Other non- PHE validated testing facilities
Occupational physicians working for international companies may be involved with testing programmes in other countries, which may have their own standards for laboratory accreditation and validation of tests. This information sheet is confined to testing for COVID-19 in the UK, but the principles which underly workplace based testing should be applied in all circumstances.
Many commercial companies are offering tests for COVID-19 in the UK, including antibody based tests. The current view of PHE is that use of such tests is not advised because there is little information about their accuracy, nor at present sufficient evidence of how a patient’s antibody response develops or changes during COVID-19 infection to know whether a positive or negative (antibody) result is reliable. PHE guidance also indicates that there is no published evidence about the suitability of the tests currently available for use in community pharmacies or at home for diagnosing COVID-19 infection in a community setting.
See: Guidance on coronavirus (COVID-19) tests and testing kits  – 02 April 2020
It is also important to recognise that the reliability and validity of all testing results may depend on good practice in taking, storing and transporting samples in careful compliance with specific testing instructions.
Workplace related testing
Testing for COVID-19, in association with work, must be for the benefit of the individual worker and should conform to the same principles as for all other workplace testing/health screening programmes. These are:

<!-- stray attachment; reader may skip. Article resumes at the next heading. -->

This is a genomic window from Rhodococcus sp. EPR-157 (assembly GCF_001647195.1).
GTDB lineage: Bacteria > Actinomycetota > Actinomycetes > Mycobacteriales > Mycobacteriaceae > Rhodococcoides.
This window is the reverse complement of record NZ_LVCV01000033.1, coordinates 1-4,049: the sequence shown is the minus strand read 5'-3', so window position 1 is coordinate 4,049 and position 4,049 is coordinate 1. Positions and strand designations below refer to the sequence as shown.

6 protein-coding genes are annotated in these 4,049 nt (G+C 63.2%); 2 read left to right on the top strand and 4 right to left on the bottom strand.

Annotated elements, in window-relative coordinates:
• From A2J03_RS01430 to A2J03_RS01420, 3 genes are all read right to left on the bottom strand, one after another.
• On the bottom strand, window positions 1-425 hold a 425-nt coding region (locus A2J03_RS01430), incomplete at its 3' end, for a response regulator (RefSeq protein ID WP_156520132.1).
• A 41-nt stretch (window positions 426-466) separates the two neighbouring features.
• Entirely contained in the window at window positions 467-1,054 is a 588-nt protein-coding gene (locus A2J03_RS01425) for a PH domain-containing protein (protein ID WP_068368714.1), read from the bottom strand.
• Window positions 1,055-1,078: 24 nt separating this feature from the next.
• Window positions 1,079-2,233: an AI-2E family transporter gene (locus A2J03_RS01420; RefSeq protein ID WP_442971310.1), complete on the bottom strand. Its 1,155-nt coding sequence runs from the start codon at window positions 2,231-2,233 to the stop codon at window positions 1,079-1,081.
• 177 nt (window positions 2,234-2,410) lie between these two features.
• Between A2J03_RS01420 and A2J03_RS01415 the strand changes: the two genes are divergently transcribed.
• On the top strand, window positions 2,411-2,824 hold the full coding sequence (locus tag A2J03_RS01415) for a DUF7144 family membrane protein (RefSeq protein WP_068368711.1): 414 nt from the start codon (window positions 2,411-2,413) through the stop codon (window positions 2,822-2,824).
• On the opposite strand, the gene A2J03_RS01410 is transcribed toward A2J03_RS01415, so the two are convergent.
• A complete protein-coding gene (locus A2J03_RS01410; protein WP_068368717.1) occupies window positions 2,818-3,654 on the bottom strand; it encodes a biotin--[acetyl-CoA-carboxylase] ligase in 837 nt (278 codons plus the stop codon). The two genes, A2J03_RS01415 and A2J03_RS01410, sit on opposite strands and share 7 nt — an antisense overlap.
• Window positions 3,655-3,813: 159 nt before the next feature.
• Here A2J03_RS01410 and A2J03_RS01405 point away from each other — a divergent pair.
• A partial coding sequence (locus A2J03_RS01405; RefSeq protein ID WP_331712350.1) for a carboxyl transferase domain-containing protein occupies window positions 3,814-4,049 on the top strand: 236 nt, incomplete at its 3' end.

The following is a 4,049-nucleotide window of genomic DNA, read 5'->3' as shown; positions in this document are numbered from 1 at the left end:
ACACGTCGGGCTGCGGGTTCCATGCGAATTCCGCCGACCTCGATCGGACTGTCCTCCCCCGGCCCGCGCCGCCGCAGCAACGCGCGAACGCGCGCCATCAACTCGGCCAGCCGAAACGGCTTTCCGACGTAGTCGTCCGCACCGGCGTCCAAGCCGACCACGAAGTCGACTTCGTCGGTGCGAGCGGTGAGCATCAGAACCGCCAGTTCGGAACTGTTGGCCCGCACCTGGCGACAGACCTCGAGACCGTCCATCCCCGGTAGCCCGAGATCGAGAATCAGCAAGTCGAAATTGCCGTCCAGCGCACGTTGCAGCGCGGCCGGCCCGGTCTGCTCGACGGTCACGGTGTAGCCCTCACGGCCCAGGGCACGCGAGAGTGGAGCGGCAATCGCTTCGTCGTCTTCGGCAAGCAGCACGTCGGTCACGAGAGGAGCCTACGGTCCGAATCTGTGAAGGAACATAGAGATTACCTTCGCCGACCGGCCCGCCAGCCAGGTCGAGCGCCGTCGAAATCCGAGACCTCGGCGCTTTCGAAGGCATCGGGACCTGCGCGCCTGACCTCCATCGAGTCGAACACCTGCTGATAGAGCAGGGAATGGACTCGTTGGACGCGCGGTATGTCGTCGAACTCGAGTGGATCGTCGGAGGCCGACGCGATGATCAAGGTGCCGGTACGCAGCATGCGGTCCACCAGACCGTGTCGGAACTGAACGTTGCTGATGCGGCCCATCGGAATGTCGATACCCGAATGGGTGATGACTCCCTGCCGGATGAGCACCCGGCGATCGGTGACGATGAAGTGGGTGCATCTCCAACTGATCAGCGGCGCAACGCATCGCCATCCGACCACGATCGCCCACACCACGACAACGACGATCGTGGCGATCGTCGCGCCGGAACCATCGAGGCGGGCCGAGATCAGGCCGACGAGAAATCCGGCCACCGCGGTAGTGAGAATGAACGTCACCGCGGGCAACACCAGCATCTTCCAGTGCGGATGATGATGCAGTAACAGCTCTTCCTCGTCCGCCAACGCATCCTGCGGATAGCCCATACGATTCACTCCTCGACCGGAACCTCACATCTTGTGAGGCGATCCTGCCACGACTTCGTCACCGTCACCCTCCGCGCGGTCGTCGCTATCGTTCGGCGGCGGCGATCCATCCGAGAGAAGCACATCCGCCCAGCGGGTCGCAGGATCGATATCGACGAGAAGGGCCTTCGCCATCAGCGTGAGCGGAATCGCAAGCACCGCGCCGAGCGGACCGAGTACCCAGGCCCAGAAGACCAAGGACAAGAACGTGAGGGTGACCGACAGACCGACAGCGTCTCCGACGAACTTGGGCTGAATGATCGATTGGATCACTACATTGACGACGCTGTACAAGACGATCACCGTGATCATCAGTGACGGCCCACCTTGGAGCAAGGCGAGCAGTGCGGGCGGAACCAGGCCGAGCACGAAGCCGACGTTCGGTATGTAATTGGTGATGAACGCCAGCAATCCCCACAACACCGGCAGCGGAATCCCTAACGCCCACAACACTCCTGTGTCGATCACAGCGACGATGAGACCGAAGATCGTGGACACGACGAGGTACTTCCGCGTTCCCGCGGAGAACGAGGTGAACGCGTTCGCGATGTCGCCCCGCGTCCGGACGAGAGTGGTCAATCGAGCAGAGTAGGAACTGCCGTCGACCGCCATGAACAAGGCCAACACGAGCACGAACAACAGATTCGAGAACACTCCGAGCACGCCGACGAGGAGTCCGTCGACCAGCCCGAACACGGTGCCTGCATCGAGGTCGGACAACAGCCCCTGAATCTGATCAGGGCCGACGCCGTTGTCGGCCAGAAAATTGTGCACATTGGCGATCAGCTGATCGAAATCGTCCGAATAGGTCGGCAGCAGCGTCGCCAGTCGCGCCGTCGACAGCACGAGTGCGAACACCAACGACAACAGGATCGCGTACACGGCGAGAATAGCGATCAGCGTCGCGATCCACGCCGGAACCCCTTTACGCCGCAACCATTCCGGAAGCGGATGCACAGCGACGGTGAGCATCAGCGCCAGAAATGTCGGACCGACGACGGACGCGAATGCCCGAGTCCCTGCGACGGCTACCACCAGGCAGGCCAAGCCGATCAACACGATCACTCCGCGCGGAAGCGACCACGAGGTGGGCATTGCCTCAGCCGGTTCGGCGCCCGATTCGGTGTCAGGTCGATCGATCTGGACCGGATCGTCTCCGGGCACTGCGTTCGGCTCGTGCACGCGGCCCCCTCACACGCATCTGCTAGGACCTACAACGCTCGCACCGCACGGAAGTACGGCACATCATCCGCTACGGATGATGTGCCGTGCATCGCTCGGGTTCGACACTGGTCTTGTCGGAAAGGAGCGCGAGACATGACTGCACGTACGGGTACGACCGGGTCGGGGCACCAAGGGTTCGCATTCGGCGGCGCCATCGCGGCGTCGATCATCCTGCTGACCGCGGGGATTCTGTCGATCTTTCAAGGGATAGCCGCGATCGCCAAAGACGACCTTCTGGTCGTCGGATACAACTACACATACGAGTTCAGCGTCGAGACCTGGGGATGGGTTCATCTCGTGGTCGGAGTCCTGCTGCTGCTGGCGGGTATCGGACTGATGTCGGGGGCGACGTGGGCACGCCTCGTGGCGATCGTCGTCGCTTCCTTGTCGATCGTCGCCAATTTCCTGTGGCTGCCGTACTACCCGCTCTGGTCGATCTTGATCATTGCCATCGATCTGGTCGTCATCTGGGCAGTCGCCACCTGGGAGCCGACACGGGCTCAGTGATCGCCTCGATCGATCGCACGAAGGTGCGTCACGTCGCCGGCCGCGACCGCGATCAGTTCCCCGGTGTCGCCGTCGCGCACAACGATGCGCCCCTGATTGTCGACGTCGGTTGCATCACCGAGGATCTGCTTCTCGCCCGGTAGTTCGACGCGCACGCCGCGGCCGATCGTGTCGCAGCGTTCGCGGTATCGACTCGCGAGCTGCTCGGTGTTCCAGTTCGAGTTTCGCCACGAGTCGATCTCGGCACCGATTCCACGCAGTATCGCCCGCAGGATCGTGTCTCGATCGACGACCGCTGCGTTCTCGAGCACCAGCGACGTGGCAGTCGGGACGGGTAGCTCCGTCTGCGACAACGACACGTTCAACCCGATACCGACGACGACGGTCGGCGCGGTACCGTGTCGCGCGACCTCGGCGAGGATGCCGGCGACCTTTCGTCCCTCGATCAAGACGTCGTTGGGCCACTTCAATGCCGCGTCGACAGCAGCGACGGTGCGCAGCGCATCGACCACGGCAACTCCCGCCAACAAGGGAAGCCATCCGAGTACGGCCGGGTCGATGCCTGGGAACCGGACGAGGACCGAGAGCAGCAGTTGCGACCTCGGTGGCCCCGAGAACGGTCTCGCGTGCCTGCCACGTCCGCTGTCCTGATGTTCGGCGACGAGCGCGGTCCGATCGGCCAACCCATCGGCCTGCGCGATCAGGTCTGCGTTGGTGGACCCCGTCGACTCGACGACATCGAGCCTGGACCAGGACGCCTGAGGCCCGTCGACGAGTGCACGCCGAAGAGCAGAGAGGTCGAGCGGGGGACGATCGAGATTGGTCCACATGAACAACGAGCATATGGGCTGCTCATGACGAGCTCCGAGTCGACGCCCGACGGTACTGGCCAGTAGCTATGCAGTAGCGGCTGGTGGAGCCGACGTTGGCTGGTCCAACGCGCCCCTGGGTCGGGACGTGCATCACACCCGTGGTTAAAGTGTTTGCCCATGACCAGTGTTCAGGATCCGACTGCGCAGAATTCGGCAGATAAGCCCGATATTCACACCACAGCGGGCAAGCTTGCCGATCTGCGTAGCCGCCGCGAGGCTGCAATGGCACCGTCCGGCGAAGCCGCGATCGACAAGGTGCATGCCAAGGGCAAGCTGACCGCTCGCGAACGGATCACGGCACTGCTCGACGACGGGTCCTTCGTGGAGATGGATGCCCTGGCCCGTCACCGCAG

- (All primary prevention should have been implemented as far as reasonably practicable)
- Tests must be safe, simple, acceptable and validated
- Testing should be directed at an important health problem
- The condition should be understood
- Further investigation and, where necessary, treatment should be readily available
- (Strong) evidence that screening reduces mortality or morbidity should be available.
In the context of the present situation the first and last requirements may not be practicable because of the paucity of evidence relating to COVID19. It is however important that employers and workers are clearly advised on the limitations and accuracy of testing, and that the implications of a positive or negative result can be clearly explained. The nature of this epidemic is creating much concern, consent to testing should be informed and wherever possible freely given, although the pressure on critical services is creating situations in which such consent may be subject to conflicted interests for both worker and employer.
It is likely that testing regimes may also give rise to certification or passporting practices and potential for fraud or misuse should not be ignored.
Advice on testing and health surveillance, with other information relevant to these issues is contained in the Faculty of Occupational Medicine’s publication:
ETHICS GUIDANCE FOR OCCUPATIONAL HEALTH PRACTICE 8th Edition 2018. This is also available on line as an e-book for members at https://my.fom.ac.uk 
The FOM is grateful for the work of the Faculty Ethics Committee, and the current dialogue and collaboration with colleagues, particularly those working in occupational medicine and the wider OH community, which has made this information sheet possible. It will remain under review.
Dr Anne de Bono
Dr Steve Boorman
Chair, Ethics Committee